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Toughness is Cool, Brain Injuries Are Not

Football doesn’t change until our attitudes change

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NCAA Football: Citrus Bowl-Louisiana State vs Louisville
Still a badass
Kim Klement-USA TODAY Sports

Sometimes the lede really does tell the whole story. There’s really no way to improve on this opening:

A bizarre and uncomfortable scene unfolded at a Jets’ fan forum Monday in Florham Park when a season ticket holder asked rookie safety Jamal Adams his reaction to the growing concern regarding brain injuries in the NFL.

“I can speak for a lot of the guys that play the game, we live and breathe (football) and this is what we’re so passionate about. Literally if I had a perfect place to die, I would die on the field,” Adams said.

The 100-plus fans in attendance then began to applaud, with commissioner Roger Goodell sitting right next to Adams at the front of the auditorium inside the Jets facility.

Look, I know players talk in hyperbole and superlatives all the time, and not to take anyone at face value when they talk in war metaphors or whatever, but… geez. That give me a chill just reading it.

We’re not an NFL blog, so I’m not going to spend too much time ripping into the friggin’ commissioner sitting right next to Jamal Adams doing little to mitigate the damage. He would later talk to the local media and spout some platitudes about passion for the game and how much the game means to players.

That would be cool if players weren’t actually dying from head trauma, and undiagnosed CTE was reaching near epidemic proportions among the football veteran player community. 99% of brains of former NFL players showed signs of CTE in a recent study. Ninety-nine. But it’s hardly news that the NFL churns through players with little regard for them as human beings.

I love Jamal Adams. He’s one of my all-time favorite players, and I love the attitude he brought to the game and, yes, his degree of recklessness. But it is shocking for a player to make light of a very real health concern of his chosen profession.

Some of that is a condition of youth. We were all careless once. No one actually thinks they are going to live forever, but no one thinks they are going to die. Nor do they think about chronic pain or God forbid, your mental faculties slowly slipping away from you. When you are twenty years old, forty seems such a long way off.

However, Adams’ casual dismissal of CTE demonstrates how any efforts to reach players about the health risks of head injuries is plainly failing. OK, older players probably get it, but you would rather players take precautions early in their careers, not when they are winding down.

Then again, there’s really not much a player can do to minimize risk other than not play football. Heads Up football is a meaningless PR scam. There is no safe way to tackle, and even less so when you think about the high-speed collisions of the near perfect physical specimens in the NFL. It’s a perfect storm of danger on every play, and the repeated violence takes its toll.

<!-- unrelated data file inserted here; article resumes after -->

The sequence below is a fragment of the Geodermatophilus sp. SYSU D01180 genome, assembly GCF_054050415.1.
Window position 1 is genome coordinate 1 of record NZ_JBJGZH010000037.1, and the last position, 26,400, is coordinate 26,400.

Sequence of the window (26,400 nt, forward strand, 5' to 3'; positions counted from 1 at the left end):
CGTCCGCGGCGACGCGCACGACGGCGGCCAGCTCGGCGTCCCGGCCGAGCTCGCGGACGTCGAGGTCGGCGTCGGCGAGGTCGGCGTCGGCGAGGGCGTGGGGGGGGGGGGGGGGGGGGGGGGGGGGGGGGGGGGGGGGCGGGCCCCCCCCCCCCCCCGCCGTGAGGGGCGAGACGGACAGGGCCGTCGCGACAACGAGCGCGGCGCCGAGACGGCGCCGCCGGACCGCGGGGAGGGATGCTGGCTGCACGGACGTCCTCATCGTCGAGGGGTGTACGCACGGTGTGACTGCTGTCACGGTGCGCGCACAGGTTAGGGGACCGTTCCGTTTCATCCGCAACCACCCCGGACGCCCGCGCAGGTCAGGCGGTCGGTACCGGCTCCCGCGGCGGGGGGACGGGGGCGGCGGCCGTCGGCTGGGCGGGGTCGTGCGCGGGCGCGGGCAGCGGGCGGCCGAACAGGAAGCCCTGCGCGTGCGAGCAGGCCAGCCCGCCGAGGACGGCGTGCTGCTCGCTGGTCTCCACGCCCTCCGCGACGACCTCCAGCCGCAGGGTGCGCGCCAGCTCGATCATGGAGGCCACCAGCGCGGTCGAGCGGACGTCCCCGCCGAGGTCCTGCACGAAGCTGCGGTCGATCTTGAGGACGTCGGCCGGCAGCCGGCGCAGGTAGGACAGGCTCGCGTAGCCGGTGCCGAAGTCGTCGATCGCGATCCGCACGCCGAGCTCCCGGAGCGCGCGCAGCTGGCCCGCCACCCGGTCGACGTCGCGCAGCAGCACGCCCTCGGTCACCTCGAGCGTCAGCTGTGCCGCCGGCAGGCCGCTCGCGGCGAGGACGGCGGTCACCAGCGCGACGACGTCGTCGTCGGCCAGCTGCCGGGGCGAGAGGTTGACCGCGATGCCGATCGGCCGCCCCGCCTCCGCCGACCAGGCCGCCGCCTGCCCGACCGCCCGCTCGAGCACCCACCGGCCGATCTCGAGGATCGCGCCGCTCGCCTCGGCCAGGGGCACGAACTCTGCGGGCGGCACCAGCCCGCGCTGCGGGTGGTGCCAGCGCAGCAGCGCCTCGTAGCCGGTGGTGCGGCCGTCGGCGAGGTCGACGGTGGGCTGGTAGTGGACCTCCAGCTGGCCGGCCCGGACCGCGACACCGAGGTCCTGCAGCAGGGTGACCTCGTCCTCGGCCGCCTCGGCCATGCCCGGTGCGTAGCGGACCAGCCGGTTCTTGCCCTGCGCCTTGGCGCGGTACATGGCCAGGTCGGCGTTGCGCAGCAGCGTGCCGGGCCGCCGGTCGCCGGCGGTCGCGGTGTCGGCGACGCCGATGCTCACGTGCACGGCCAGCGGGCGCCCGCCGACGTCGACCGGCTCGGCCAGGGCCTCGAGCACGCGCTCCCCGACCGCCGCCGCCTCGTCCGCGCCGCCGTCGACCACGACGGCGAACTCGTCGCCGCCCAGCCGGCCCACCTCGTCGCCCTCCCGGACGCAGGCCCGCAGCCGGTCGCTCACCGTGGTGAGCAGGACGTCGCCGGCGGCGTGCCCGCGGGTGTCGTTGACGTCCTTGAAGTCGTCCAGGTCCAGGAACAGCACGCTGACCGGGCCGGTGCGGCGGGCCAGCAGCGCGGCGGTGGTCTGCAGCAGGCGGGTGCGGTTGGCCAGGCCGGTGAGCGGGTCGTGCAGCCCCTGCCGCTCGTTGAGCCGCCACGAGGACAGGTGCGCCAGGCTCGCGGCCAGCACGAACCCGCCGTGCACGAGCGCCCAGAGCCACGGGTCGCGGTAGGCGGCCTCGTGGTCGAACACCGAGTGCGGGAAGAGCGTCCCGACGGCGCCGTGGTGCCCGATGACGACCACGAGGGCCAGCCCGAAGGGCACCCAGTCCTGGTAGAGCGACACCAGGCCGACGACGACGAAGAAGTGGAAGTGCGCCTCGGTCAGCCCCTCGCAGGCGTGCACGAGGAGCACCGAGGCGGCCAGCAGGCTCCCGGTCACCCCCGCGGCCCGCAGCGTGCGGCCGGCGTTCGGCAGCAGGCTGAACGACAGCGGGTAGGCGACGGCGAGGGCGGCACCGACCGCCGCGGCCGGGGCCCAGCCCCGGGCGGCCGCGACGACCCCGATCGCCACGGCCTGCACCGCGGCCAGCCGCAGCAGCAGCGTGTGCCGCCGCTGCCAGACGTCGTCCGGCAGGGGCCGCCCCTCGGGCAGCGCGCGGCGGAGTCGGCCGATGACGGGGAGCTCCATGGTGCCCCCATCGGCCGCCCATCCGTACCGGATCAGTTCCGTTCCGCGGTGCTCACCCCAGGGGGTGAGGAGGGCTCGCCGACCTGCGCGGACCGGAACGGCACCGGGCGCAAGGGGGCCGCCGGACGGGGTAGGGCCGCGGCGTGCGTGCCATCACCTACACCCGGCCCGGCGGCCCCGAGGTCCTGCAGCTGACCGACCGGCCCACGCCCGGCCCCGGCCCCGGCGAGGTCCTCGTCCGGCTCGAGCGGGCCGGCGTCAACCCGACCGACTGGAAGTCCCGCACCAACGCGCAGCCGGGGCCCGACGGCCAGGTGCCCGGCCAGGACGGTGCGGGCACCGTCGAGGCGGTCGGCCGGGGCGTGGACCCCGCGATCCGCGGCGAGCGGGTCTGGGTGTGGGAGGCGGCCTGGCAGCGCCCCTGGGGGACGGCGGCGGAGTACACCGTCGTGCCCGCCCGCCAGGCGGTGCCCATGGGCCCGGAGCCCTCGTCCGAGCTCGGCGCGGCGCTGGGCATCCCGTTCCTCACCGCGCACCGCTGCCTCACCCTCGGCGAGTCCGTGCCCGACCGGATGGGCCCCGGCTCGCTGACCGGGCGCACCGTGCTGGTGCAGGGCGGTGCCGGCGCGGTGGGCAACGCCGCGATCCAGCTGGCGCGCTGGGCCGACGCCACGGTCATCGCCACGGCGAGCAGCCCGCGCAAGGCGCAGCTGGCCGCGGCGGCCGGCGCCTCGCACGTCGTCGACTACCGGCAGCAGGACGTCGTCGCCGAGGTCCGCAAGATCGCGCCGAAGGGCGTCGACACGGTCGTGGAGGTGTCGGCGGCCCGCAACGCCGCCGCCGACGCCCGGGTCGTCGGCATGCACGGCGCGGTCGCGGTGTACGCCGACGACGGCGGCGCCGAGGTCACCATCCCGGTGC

I would like to see a young player take a little bit more interest in his self-preservation, but at the end of the day, it’s his own life. As Bill Hicks told us, he’ll smoke the cigarettes, he’ll get the cancer, he’ll die. And Jamal would have to have been living under rock to be unaware of the inherent dangers of pro football.

No, what disturbed me about the article was the reaction of the fans. One hundred football fans cheered at the prospect of one of their professional gladiators caring so much that he would literally lay down his life to win a game.

I don’t believe Jets fan are uniquely bloodthirsty. There’s a better than even money chance that Adams would have received the same cheer from LSU fans had he made the same boast last year. And that is disquieting.

Jamal Adams has found the pot of gold at the end of the rainbow, but most college football players are not going to be high first round picks with a big-money, multiyear contract waiting for them. For the large majority of players, they are risking their future health for a few seasons worth of cheers and adulation.

Let’s not pretend that isn’t a good reason. To get cheered on by 100,000 screaming fans, whether you are an 18 year old kid or a 50 year old man, sounds exhilarating. Most of us will never experience anything quite like that roar of the crowd.

However, as I get older, I’m more and more aware that these are kids. They are supremely talented kids who are dedicated to their sport to an insane degree, but they are kids nonetheless. And as fans, as the adults in the room, we owe it to them to not willfully throw them into danger.

The only way reform happens is not if the players union demands it, but if fans do. The only thing that really changes things are large, angry mobs. There has to come a point at which the risk of football as it is currently played becomes unacceptable. It happened before, when Teddy Roosevelt demanded that college football reform its rules to make the game safer.

He stepped in after a kid died. We can use the terms, but the gridiron isn’t a battlefield. Injuries are a part of sport, but debilitating brain disease is not. I don’t want Jamal, or anyone, dying on the field. I also don’t want them to be unable to function as a regular human being in twenty years down the line.

There’s a lot we don’t know about football and brain injuries. But we know it is bad. And the least we can do right now is to not cheer for players to debilitate themselves for our own amusement.